In this area, students understand that digital applications and systems are created for humans by humans. They develop increasingly sophisticated understandings and skills for designing and producing quality, fit-for-purpose, digital outcomes. They develop their understanding of the technologies people need in order to locate, analyse, evaluate and present digital information efficiently, effectively and ethically.
Students become more expert in manipulating and combining data, using information management tools to create an outcome. They become aware of the unique intellectual property issues that arise in digital systems, particularly with approaches to copyright and patents. They also develop understandings of how to build, install, and maintain computers, networks and systems so that they are secure and efficient.
Students develop knowledge and skills in using different technologies to create digital content for the web, interactive digital platforms and print. They construct digital media outcomes that integrate media types and incorporate original content. They also learn how electronic components and techniques are used to design digital devices and integrated to assemble and test an electronic environment.
Progress outcome 1
In authentic contexts and taking account of end-users, students participate in teacher-led activities to develop, manipulate, store, retrieve and share digital content in order to meet technological challenges. In doing so, they identify digital devices and their purposes and understand that humans make them. They know how to use some applications, they can identify the inputs and outputs of a system, and they understand that digital devices store content, which can be retrieved later.
Progress outcome 2
In authentic contexts and taking account of end-users, students make decisions about creating, manipulating, storing, retrieving, sharing and testing digital content for a specific purpose, given particular parameters, tools, and techniques. They understand that digital devices impact on humans and society and that both the devices and their impact change over time.
Students identify the specific role of components in a simple input-process-output system and how they work together, and they recognise the "control role” that humans have in the system. They can select from an increasing range of applications and file types to develop outcomes for particular purposes.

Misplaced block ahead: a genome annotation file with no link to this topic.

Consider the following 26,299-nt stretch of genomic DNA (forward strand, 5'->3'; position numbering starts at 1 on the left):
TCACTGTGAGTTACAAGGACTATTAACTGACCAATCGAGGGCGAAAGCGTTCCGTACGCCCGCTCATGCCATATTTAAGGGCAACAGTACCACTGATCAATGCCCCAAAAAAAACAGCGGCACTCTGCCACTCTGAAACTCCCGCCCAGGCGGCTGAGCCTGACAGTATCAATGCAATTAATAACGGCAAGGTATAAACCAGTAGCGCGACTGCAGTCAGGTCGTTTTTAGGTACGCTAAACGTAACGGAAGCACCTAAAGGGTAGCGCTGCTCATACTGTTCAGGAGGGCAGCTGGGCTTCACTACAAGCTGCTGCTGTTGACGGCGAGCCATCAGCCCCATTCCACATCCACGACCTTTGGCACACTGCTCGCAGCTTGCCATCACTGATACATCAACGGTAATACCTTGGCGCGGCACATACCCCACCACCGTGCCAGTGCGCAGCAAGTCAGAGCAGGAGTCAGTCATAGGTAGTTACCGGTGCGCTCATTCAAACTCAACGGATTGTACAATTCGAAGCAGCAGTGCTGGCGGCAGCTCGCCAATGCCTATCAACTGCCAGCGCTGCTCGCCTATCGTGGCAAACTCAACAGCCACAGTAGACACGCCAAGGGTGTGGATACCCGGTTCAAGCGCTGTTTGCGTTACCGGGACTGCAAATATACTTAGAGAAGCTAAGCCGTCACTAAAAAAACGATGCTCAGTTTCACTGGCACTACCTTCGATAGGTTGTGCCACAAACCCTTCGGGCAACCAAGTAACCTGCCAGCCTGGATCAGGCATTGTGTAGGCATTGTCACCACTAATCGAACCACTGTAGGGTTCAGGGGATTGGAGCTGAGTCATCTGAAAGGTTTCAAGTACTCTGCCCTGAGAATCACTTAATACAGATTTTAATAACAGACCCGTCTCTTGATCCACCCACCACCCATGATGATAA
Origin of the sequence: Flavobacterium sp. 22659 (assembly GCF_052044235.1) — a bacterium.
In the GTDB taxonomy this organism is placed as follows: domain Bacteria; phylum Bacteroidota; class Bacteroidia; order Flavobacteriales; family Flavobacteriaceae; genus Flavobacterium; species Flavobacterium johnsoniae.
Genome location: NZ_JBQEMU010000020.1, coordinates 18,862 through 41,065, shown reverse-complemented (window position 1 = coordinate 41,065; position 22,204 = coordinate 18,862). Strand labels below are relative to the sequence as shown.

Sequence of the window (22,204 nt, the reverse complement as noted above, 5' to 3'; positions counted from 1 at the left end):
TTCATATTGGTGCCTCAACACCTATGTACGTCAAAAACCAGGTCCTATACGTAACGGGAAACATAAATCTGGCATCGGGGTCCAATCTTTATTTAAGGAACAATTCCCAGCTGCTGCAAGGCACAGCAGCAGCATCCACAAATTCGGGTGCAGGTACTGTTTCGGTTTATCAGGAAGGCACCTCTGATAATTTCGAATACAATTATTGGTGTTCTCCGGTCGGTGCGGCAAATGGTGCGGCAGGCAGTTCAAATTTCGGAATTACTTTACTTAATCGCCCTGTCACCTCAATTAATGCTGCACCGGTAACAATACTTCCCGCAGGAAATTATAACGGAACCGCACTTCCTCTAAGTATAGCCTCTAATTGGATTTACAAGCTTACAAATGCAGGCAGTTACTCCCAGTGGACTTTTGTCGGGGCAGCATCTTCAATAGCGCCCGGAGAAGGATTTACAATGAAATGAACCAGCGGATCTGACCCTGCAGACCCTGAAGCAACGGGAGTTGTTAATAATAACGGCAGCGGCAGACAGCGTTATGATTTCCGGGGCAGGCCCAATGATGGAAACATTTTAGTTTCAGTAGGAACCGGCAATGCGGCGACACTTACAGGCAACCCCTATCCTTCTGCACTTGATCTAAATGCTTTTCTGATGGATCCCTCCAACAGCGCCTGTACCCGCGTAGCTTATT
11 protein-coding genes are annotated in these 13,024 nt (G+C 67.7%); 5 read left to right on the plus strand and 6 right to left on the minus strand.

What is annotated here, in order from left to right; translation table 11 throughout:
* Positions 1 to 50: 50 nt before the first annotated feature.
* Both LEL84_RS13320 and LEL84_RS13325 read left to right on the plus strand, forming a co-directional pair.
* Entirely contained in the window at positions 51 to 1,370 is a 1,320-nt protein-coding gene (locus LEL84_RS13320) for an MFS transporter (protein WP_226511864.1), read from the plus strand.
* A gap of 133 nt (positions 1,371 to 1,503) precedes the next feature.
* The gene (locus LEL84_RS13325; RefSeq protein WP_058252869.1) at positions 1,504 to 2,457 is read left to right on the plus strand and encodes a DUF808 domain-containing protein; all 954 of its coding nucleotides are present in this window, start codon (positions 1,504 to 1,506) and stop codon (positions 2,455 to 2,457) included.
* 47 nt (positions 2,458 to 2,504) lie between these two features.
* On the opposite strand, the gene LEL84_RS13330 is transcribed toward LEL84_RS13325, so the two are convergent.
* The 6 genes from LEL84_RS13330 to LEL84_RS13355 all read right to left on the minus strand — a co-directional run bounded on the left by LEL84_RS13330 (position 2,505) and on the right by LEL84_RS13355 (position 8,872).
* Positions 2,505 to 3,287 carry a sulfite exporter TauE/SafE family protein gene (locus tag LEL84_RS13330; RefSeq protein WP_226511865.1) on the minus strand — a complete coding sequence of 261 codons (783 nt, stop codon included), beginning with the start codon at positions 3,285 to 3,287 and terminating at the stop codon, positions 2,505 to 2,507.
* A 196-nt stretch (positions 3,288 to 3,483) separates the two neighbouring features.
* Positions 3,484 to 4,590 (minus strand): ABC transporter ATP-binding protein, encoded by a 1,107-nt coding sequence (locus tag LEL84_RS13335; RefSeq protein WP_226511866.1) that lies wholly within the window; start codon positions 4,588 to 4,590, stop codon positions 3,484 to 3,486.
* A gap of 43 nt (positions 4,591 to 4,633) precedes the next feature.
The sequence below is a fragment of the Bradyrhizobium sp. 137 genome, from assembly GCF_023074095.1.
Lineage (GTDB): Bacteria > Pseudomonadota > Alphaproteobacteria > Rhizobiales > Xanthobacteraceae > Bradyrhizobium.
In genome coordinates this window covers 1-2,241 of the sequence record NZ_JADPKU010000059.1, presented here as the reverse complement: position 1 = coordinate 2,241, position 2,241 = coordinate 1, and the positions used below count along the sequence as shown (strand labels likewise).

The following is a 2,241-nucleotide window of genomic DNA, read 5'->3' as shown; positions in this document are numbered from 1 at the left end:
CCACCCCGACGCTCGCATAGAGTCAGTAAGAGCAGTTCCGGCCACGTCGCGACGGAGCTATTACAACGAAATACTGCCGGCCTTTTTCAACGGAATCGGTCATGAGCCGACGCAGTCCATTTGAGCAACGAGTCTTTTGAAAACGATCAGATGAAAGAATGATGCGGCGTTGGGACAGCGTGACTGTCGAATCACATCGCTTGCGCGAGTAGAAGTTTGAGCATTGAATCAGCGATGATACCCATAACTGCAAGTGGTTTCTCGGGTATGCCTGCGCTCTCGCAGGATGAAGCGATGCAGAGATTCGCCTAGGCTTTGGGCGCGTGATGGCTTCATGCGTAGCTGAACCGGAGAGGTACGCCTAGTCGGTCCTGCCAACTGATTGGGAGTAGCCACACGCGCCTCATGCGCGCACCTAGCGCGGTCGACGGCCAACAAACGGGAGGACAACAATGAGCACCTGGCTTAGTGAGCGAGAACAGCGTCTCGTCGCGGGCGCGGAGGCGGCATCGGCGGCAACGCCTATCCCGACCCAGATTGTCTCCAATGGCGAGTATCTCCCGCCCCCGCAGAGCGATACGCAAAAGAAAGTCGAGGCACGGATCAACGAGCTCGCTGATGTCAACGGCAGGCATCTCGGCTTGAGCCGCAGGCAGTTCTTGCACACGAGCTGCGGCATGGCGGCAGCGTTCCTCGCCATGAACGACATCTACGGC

Progress outcome 3
In authentic contexts, students follow a defined process to design, develop, store, test and evaluate digital content to address given contexts or issues, taking into account immediate social, ethical and end-user considerations. They identify the key features of selected software and choose the most appropriate software and file types to develop and combine digital content.
Students understand the role of operating systems in managing digital devices, security, and application software and are able to apply file management conventions using a range of storage devices. They understand that with storing data comes responsibility for ensuring security and privacy.
Progress outcome 4
In authentic contexts, students investigate and consider possible solutions for a given context or issue. With support, they use an iterative process to design, develop, store and test digital outcomes, identifying and evaluating relevant social, ethical and end-user considerations. They use information from testing and apply appropriate tools, techniques, procedures and protocols to improve the quality of the outcomes and to ensure they are fit-for-purpose and meet end-user requirements.
Progress outcome 5
In authentic contexts and with support, students investigate a specialised digital technologies area (for example, digital media, digital information, electronic environments, user experience design, digital systems) and propose possible solutions to issues they identify. They independently apply an iterative process to design, develop, store and test digital outcomes that enable their solutions, identifying, evaluating, prioritising and responding to relevant social, ethical and end-user considerations. They use information from testing and, with increasing confidence, optimise tools, techniques, procedures and protocols to improve the quality of the outcomes. They apply evaluative processes to ensure the outcomes are fit-for-purpose and meet end-user requirements.
Progress outcome 6
In authentic contexts, students independently investigate a specialised digital technologies area and propose possible solutions to issues they identify. They work independently or within collaborative, cross-functional teams to apply an iterative development process to plan, design, develop, test and create quality, fit-for-purpose digital outcomes that enable their solutions, synthesising relevant social, ethical and end-user considerations as they develop digital content.
Students integrate in the outcomes they develop specialised knowledge of digital applications and systems from a range of areas, including: network architecture; complex electronics environments and embedded systems; interrelated computing devices, hardware and applications; digital information systems; user experience design; complex management of digital information; and creative digital media.